* Brazil's government issued a decree raising the IOF financial transactions tax on operations by credit unions to up to 3.38% from 0.38%, Valor Econômico reported. The decree equalizes the IOF tax on credit unions at the same level that is charged to banks.

* Banco Nacional de Desenvolvimento Econômico e Social said it does not expect the Brazilian government's recent decision to establish a new long-term interest rate named TLP to impact the pace of borrowing from the development bank, Reuters reported.

* Brazil's capital market surpassed state-run development bank Banco Nacional de Desenvolvimento Econômico e Social in terms of corporate financing volumes in 2016 for the first time in a decade, Valor Econômico reported.


* Former Ecuadorian Vice President Lenin Moreno has claimed victory in the country's presidential election on April 2, although conservative rival candidate and former banker Guillermo Lasso has demanded a vote recount, Reuters reported. Ecuador's electoral council has not declared a winner, but said Moreno had garnered 51.1% of the votes compared to Lasso's 48.9% with more than 96% of the votes tallied.

* Flooding and landslides in Colombia on April 1 killed 254 people, injured hundreds and resulted in heavy damage to neighborhoods, Reuters reported. President Juan Manuel Santos said climate change was responsible for the catastrophe.

* Peruvian Transportation Minister Martin Vizcarra said the country requires additional international aid to support hundreds of thousands of people who have been affected by ongoing floods and mudslides that have killed more than 100 people and destroyed a lot of the country's infrastructure, Reuters reported.

* Credicorp Ltd. said Peruvian insurance unit El Pacífico Peruano Suiza Compañía de Seguros y Reaseguros SA could suffer losses of between $4 million and $6 million due to severe flooding related to the El Niño weather phenomenon, El Comercio reported.

* Peru's Crecer Seguros SA, which started operations in late 2015 to sell insurance products through affiliates of Ecuador's Grupo Pichincha, is in the process of diversifying its sales channels and hopes to increase its revenues to at least 80 million Peruvian soles by 2020, SEMANAeconómica reported, citing CEO Marcel Fort.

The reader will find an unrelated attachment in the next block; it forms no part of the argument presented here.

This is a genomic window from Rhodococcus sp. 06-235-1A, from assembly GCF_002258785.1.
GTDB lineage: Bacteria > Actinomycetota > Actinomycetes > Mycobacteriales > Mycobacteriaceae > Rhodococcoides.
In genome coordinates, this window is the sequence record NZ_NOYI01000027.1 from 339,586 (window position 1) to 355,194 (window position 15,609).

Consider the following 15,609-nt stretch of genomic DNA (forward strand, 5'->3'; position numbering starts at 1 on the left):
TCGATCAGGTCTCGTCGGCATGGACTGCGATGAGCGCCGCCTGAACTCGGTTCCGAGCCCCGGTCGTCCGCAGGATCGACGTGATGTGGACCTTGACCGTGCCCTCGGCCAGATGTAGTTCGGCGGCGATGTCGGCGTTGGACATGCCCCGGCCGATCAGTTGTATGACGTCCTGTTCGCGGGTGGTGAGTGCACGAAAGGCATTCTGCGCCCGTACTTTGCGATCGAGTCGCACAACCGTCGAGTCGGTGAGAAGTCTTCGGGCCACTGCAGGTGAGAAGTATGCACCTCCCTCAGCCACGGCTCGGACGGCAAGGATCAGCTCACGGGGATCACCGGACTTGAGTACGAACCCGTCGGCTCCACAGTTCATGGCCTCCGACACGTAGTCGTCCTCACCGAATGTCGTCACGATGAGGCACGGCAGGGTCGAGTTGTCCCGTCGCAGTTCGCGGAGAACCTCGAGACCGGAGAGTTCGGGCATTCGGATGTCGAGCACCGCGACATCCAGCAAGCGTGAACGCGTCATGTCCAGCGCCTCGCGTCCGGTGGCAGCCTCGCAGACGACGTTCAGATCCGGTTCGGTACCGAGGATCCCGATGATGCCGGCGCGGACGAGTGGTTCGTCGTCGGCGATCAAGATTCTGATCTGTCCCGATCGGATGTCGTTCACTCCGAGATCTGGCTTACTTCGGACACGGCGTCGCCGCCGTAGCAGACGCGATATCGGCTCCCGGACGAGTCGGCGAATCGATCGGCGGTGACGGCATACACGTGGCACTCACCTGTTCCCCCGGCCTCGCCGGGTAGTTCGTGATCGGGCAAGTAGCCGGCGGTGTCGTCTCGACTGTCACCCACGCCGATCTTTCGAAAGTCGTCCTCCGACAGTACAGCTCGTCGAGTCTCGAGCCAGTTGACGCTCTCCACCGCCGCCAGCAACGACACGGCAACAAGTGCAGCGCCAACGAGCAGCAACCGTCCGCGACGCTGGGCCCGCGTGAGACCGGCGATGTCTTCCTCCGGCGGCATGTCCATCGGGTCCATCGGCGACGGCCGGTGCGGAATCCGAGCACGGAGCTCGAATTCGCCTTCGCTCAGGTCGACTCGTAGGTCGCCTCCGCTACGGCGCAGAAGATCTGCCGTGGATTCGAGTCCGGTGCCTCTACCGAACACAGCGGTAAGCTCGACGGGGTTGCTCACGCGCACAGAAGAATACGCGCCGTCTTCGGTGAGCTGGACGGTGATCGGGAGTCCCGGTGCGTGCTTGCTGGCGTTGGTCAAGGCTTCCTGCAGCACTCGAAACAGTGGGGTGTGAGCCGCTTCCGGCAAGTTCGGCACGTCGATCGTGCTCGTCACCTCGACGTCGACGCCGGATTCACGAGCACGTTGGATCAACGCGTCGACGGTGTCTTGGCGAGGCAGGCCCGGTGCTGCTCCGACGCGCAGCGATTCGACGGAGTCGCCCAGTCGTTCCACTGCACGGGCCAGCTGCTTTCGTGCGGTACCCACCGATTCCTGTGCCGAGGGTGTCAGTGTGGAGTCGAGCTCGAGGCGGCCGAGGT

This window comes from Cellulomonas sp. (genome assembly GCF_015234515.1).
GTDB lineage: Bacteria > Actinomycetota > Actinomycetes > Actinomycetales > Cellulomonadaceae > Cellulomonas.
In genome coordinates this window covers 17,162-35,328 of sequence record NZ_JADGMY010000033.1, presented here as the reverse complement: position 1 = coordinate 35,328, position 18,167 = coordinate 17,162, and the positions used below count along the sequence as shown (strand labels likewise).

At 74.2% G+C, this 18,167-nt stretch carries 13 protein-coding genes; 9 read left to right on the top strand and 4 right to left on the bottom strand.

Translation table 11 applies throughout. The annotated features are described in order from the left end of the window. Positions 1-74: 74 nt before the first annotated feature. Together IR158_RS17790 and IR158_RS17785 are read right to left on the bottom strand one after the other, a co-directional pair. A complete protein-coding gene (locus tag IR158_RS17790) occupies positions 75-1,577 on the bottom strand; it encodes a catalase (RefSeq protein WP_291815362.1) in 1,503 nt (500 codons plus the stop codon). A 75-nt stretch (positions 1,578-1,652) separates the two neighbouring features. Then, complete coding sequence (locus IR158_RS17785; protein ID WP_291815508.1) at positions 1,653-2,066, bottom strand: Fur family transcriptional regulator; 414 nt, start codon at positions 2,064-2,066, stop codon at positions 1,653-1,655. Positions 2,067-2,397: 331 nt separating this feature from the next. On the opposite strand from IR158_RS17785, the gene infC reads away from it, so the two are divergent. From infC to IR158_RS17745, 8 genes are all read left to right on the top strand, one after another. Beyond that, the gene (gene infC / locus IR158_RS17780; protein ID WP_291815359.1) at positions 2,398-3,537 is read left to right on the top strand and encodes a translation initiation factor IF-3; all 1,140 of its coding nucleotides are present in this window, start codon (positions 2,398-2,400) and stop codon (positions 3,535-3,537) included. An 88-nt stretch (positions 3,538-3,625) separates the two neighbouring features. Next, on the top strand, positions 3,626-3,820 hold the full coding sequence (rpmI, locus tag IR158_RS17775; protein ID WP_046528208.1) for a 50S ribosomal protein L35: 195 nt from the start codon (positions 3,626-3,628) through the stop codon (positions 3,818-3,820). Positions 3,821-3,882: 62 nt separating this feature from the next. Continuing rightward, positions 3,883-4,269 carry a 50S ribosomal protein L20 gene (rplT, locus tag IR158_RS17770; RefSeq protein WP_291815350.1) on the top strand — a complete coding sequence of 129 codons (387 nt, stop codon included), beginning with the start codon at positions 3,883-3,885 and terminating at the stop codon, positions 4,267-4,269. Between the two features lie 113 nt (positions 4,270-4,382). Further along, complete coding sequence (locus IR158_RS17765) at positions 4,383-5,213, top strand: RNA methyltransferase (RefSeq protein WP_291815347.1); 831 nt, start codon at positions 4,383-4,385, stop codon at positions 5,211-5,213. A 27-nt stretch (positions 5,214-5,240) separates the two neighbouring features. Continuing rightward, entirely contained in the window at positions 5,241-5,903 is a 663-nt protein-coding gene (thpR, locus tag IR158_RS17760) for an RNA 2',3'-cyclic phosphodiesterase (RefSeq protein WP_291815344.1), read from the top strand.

* Argentine brokerage Puente Hnos SA is thinking about offering shares of its U.K. holding company in Buenos Aires before the close of 2017, and is also evaluating an initial public offering in New York or London, Bloomberg News reported, citing Federico Tomasevich, Puente's global chairman.

* The ABPU, Uruguay's association of private banks, warned that a bill to regulate credit card commissions that is currently being studied by parliament could violate the constitution as any legislation related to tax exemptions, minimum wages, or the purchase price for products and goods must come from the executive branch, El Observador reported.

* Sociedad Anónima Importadora y Exportadora de la Patagonia has accepted an offer to buy Banco de Galicia y Buenos Aires SA's entire stake in Tarjetas del Mar SA, equivalent to 58.8% of the total shares of Tarjetas del Mar. Compañía Financiera Argentina SA also made an offer to sell its entire stake in Tarjetas del Mar representing 1.2% of the firm's total shares to engineer Federico Braun. The total price reached $5.0 million.

* Banco Santander Río SA said it has completed its acquisition of the assets and liabilities of Citibank Argentina's retail banking operations. The deal involves assets totaling $1.4 billion, according to a previous statement announcing the agreement. The deal price was not disclosed.

* Grupo Supervielle SA said the company and unit Banco Supervielle SA transferred their entire shares in Cordial Microfinanzas SA to Ciudad Microempresas SA under an agreement reached in March. The total price for the deal was 46.5 million Argentine pesos.


* The Inter-American Development Bank secured $317 million in fresh capital during a meeting in Paraguay, with more than 55% of the total amount being pledged by Latin American countries, La Nación reported.

* Moody's said its outlook for sovereign creditworthiness in Latin America and the Caribbean is negative overall. The negative assessment relates primarily to sovereigns in South America and Mexico, while Central America and the Caribbean benefit from a low oil price environment. The key drivers of the negative outlook are low growth and deteriorating fiscal metrics.


* Middle East & Africa: Gulf banks close merger; Fitch warns of SA review; Togo banks to merge

* Europe: Deutsche Bank fined again; Credit Suisse in client tax probe; Novo Banco sold

Helen Popper contributed to this article.

The Daily Dose has an editorial deadline of 8:00 a.m. São Paulo time, and scans news sources published in English, Portuguese and Spanish. Some external links may require a subscription.